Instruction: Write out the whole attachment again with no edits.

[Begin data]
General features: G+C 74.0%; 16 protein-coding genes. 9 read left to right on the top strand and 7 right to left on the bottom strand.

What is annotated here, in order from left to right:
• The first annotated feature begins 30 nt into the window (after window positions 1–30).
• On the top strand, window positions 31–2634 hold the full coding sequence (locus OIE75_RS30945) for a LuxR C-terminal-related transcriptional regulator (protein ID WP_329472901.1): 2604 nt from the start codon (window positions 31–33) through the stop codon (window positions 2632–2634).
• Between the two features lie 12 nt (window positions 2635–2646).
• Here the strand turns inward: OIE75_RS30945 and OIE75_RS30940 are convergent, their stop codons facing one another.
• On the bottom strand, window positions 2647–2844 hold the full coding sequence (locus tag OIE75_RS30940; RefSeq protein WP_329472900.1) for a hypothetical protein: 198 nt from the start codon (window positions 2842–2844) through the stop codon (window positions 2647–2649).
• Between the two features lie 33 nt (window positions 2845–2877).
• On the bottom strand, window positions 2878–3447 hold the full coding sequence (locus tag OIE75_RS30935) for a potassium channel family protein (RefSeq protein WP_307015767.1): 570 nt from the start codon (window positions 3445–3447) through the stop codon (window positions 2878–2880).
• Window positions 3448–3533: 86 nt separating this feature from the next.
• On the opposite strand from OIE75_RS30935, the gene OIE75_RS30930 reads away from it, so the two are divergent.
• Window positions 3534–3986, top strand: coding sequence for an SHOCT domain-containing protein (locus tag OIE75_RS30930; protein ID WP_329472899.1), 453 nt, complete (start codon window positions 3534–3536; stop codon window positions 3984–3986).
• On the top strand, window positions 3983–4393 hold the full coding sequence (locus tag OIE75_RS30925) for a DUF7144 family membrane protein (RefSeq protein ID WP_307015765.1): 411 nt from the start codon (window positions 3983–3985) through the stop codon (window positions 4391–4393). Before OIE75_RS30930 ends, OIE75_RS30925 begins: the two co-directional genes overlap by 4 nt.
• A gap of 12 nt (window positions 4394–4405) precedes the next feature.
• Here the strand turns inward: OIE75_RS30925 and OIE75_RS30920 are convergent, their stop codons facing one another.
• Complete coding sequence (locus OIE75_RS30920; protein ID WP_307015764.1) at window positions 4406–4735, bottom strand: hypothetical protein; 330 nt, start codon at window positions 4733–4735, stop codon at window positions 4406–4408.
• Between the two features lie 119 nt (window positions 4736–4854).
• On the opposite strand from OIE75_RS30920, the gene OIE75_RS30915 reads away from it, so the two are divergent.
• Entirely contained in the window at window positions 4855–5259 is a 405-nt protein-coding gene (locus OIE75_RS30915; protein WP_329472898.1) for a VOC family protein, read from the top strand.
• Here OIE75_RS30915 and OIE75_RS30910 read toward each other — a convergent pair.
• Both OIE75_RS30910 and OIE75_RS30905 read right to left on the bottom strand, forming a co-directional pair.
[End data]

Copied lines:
General features: G+C 74.0%; 16 protein-coding genes. 9 read left to right on the top strand and 7 right to left on the bottom strand.

What is annotated here, in order from left to right:
• The first annotated feature begins 30 nt into the window (after window positions 1–30).
• On the top strand, window positions 31–2634 hold the full coding sequence (locus OIE75_RS30945) for a LuxR C-terminal-related transcriptional regulator (protein ID WP_329472901.1): 2604 nt from the start codon (window positions 31–33) through the stop codon (window positions 2632–2634).
• Between the two features lie 12 nt (window positions 2635–2646).
• Here the strand turns inward: OIE75_RS30945 and OIE75_RS30940 are convergent, their stop codons facing one another.
• On the bottom strand, window positions 2647–2844 hold the full coding sequence (locus tag OIE75_RS30940; RefSeq protein WP_329472900.1) for a hypothetical protein: 198 nt from the start codon (window positions 2842–2844) through the stop codon (window positions 2647–2649).
• Between the two features lie 33 nt (window positions 2845–2877).
• On the bottom strand, window positions 2878–3447 hold the full coding sequence (locus tag OIE75_RS30935) for a potassium channel family protein (RefSeq protein WP_307015767.1): 570 nt from the start codon (window positions 3445–3447) through the stop codon (window positions 2878–2880).
• Window positions 3448–3533: 86 nt separating this feature from the next.
• On the opposite strand from OIE75_RS30935, the gene OIE75_RS30930 reads away from it, so the two are divergent.
• Window positions 3534–3986, top strand: coding sequence for an SHOCT domain-containing protein (locus tag OIE75_RS30930; protein ID WP_329472899.1), 453 nt, complete (start codon window positions 3534–3536; stop codon window positions 3984–3986).
• On the top strand, window positions 3983–4393 hold the full coding sequence (locus tag OIE75_RS30925) for a DUF7144 family membrane protein (RefSeq protein ID WP_307015765.1): 411 nt from the start codon (window positions 3983–3985) through the stop codon (window positions 4391–4393). Before OIE75_RS30930 ends, OIE75_RS30925 begins: the two co-directional genes overlap by 4 nt.
• A gap of 12 nt (window positions 4394–4405) precedes the next feature.
• Here the strand turns inward: OIE75_RS30925 and OIE75_RS30920 are convergent, their stop codons facing one another.
• Complete coding sequence (locus OIE75_RS30920; protein ID WP_307015764.1) at window positions 4406–4735, bottom strand: hypothetical protein; 330 nt, start codon at window positions 4733–4735, stop codon at window positions 4406–4408.
• Between the two features lie 119 nt (window positions 4736–4854).
• On the opposite strand from OIE75_RS30920, the gene OIE75_RS30915 reads away from it, so the two are divergent.
• Entirely contained in the window at window positions 4855–5259 is a 405-nt protein-coding gene (locus OIE75_RS30915; protein WP_329472898.1) for a VOC family protein, read from the top strand.
• Here OIE75_RS30915 and OIE75_RS30910 read toward each other — a convergent pair.
• Both OIE75_RS30910 and OIE75_RS30905 read right to left on the bottom strand, forming a co-directional pair.